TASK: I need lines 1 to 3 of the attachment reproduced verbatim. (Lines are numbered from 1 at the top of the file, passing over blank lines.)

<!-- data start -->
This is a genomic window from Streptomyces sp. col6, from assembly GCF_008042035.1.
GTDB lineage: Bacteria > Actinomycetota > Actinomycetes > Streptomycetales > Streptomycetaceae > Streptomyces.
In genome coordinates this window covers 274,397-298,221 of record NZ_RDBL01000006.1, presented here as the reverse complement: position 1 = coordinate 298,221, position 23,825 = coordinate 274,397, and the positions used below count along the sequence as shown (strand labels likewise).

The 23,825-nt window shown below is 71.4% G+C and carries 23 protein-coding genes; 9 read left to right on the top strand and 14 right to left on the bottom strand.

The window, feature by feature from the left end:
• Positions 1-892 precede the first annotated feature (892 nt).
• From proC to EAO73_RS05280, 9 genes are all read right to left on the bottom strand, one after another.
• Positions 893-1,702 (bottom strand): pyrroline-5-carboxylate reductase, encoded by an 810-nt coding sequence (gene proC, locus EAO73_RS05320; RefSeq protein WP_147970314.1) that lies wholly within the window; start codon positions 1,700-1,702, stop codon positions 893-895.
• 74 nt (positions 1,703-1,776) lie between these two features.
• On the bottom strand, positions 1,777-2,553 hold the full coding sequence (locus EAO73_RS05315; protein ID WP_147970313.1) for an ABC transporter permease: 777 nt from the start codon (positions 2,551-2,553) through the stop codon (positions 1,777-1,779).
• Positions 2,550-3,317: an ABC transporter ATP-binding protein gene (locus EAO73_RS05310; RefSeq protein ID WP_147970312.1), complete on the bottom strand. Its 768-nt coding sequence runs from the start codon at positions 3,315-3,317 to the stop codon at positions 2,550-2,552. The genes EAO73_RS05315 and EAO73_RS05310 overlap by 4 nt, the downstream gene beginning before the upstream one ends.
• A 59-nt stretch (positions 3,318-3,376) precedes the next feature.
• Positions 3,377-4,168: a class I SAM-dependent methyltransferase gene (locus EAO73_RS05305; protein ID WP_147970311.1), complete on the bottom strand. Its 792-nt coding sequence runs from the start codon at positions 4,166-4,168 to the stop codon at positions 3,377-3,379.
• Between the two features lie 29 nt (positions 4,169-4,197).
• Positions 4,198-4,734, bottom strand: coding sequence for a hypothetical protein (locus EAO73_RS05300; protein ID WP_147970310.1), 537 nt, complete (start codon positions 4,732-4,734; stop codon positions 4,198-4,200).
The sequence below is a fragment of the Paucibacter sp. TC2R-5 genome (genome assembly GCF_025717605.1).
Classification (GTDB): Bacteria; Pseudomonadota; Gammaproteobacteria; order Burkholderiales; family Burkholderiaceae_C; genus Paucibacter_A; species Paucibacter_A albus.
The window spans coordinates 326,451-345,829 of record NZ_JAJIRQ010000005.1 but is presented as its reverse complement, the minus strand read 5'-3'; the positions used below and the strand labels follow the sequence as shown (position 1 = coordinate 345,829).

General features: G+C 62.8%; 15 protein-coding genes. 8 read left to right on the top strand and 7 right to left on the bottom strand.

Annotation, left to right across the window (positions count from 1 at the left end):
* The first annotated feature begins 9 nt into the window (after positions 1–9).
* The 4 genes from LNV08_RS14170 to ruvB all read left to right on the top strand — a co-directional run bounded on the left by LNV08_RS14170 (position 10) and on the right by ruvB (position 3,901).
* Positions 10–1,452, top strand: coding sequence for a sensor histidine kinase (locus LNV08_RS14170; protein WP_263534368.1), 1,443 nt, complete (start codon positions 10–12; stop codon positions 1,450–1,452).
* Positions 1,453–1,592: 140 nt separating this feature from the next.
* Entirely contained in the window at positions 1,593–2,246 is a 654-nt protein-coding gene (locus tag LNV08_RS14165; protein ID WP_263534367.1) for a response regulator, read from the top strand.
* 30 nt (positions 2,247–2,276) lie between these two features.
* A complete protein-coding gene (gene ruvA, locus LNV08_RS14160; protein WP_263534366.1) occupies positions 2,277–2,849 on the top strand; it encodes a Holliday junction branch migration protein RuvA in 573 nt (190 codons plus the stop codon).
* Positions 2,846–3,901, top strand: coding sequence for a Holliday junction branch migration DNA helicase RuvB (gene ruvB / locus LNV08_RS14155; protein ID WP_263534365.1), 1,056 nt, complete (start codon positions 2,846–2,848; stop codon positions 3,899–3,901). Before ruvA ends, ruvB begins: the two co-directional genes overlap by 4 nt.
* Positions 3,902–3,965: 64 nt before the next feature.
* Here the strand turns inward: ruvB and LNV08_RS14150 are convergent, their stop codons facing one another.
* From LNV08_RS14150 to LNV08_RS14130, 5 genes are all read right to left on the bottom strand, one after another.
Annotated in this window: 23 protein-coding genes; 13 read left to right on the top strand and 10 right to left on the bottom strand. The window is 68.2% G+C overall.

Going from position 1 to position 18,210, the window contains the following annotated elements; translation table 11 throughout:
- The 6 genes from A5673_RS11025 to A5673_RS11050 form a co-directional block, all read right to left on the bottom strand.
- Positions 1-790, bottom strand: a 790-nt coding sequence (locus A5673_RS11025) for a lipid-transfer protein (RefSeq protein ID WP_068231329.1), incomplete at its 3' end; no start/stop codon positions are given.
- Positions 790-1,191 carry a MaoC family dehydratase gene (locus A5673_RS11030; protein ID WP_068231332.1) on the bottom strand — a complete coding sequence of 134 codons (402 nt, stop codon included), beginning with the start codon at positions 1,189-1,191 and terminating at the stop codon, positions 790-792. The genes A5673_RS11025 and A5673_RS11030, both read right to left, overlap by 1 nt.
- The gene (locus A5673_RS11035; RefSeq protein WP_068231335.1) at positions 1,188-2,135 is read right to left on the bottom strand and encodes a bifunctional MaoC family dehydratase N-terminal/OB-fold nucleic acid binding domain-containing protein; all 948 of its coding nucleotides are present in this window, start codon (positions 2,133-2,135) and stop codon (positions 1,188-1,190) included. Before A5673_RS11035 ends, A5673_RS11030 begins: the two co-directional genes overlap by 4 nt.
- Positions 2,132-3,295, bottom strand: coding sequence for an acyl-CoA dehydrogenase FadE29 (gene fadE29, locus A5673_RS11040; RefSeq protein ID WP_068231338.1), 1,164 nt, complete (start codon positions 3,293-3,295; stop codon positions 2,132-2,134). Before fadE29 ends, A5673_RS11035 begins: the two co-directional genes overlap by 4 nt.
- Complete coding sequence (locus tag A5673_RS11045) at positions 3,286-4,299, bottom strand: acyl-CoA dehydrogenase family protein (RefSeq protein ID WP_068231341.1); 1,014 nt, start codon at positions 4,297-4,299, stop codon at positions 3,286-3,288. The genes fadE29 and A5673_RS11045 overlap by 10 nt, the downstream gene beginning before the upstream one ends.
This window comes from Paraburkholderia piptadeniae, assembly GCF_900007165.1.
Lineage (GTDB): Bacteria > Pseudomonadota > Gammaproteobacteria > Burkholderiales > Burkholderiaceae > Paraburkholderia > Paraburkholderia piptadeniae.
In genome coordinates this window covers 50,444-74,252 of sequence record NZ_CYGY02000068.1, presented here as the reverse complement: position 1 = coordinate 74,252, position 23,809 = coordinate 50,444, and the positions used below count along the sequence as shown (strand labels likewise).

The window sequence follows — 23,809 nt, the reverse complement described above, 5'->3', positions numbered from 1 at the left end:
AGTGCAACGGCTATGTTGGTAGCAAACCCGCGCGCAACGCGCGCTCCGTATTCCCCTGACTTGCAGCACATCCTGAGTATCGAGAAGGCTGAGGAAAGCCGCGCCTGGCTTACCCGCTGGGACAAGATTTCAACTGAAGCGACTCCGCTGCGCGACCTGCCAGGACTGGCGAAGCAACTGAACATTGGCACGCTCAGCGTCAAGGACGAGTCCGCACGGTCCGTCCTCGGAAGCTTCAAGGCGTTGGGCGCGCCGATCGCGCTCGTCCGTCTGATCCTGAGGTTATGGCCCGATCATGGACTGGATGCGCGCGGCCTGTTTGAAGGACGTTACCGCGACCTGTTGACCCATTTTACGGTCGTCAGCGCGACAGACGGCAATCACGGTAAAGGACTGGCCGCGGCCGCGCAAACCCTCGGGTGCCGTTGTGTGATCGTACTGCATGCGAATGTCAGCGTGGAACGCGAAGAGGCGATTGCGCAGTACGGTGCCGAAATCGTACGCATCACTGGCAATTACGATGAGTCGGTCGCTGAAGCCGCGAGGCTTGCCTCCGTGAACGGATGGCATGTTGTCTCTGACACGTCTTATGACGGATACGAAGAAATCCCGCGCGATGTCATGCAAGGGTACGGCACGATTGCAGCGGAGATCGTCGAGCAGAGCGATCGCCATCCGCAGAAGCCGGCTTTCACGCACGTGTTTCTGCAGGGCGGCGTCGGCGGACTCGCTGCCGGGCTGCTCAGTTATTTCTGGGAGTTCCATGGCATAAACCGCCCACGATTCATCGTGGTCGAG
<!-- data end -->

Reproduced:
This is a genomic window from Streptomyces sp. col6, from assembly GCF_008042035.1.
GTDB lineage: Bacteria > Actinomycetota > Actinomycetes > Streptomycetales > Streptomycetaceae > Streptomyces.
In genome coordinates this window covers 274,397-298,221 of record NZ_RDBL01000006.1, presented here as the reverse complement: position 1 = coordinate 298,221, position 23,825 = coordinate 274,397, and the positions used below count along the sequence as shown (strand labels likewise).